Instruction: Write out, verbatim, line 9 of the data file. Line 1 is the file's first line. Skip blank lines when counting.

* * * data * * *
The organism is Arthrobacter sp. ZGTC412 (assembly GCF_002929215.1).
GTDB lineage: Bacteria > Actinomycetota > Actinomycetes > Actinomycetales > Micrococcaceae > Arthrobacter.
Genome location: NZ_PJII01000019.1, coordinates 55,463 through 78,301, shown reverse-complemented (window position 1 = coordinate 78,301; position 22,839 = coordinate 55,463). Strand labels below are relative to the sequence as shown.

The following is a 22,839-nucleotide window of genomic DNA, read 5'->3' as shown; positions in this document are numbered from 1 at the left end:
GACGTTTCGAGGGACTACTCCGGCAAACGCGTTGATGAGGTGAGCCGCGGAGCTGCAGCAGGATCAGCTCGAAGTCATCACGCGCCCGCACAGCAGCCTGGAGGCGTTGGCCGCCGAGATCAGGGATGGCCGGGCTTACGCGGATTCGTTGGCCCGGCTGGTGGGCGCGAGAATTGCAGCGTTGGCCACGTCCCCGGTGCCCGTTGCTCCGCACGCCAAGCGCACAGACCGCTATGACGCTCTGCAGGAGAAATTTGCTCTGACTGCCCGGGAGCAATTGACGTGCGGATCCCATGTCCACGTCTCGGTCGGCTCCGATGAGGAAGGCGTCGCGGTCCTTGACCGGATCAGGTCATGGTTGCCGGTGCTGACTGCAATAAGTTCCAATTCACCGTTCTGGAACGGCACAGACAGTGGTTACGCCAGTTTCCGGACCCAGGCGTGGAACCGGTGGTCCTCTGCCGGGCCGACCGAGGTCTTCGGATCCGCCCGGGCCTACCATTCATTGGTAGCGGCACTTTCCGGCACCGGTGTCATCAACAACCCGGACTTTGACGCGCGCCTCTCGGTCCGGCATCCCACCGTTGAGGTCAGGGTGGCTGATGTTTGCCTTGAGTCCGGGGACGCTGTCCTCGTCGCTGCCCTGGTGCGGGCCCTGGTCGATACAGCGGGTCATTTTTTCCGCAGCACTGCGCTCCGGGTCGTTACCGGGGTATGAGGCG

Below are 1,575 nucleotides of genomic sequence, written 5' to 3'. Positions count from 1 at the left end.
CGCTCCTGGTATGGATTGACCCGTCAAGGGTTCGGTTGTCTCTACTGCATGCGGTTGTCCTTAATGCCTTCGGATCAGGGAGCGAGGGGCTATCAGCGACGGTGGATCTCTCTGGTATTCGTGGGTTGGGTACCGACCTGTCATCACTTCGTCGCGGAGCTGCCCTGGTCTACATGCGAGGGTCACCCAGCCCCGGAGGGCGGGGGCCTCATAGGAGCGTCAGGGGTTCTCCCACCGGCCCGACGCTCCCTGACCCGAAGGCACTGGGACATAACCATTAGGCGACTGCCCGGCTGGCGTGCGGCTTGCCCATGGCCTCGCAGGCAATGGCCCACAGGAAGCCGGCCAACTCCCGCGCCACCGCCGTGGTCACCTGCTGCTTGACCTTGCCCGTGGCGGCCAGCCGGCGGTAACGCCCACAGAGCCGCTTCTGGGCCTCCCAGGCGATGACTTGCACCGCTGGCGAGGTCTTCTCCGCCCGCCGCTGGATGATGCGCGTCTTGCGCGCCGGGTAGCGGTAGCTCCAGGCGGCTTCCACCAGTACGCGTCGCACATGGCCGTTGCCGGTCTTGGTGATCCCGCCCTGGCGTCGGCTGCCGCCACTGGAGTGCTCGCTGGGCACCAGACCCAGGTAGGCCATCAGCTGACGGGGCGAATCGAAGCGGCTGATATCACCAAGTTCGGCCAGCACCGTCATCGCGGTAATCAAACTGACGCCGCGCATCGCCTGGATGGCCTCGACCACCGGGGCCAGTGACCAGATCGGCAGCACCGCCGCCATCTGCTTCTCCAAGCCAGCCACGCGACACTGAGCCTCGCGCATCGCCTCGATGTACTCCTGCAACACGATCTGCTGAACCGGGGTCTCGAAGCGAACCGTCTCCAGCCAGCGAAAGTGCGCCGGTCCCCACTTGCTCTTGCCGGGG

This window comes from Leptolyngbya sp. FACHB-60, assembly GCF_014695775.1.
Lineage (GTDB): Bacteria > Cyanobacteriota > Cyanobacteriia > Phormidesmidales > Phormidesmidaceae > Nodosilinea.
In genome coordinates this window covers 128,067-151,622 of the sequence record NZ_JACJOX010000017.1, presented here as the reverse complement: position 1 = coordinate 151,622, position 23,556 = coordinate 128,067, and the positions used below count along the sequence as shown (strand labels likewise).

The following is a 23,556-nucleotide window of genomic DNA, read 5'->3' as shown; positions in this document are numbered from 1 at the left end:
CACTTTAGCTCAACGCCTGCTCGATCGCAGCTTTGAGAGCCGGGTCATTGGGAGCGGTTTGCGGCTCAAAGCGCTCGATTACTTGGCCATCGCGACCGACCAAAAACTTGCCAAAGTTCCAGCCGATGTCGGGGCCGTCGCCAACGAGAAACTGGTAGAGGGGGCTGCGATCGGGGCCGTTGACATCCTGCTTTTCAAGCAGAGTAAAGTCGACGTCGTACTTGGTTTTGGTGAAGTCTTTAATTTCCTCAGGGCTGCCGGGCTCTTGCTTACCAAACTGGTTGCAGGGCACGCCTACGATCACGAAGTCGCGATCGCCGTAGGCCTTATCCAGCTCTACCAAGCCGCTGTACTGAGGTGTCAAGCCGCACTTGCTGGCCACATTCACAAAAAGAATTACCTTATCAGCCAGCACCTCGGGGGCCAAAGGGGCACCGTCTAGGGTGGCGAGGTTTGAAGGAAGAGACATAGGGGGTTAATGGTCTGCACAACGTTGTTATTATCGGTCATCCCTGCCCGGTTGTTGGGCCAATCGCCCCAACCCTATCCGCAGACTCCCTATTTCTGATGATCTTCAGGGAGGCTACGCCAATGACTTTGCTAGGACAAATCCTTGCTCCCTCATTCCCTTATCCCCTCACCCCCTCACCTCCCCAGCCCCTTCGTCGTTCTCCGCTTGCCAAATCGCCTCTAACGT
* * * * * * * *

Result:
Lineage (GTDB): Bacteria > Cyanobacteriota > Cyanobacteriia > Phormidesmidales > Phormidesmidaceae > Nodosilinea.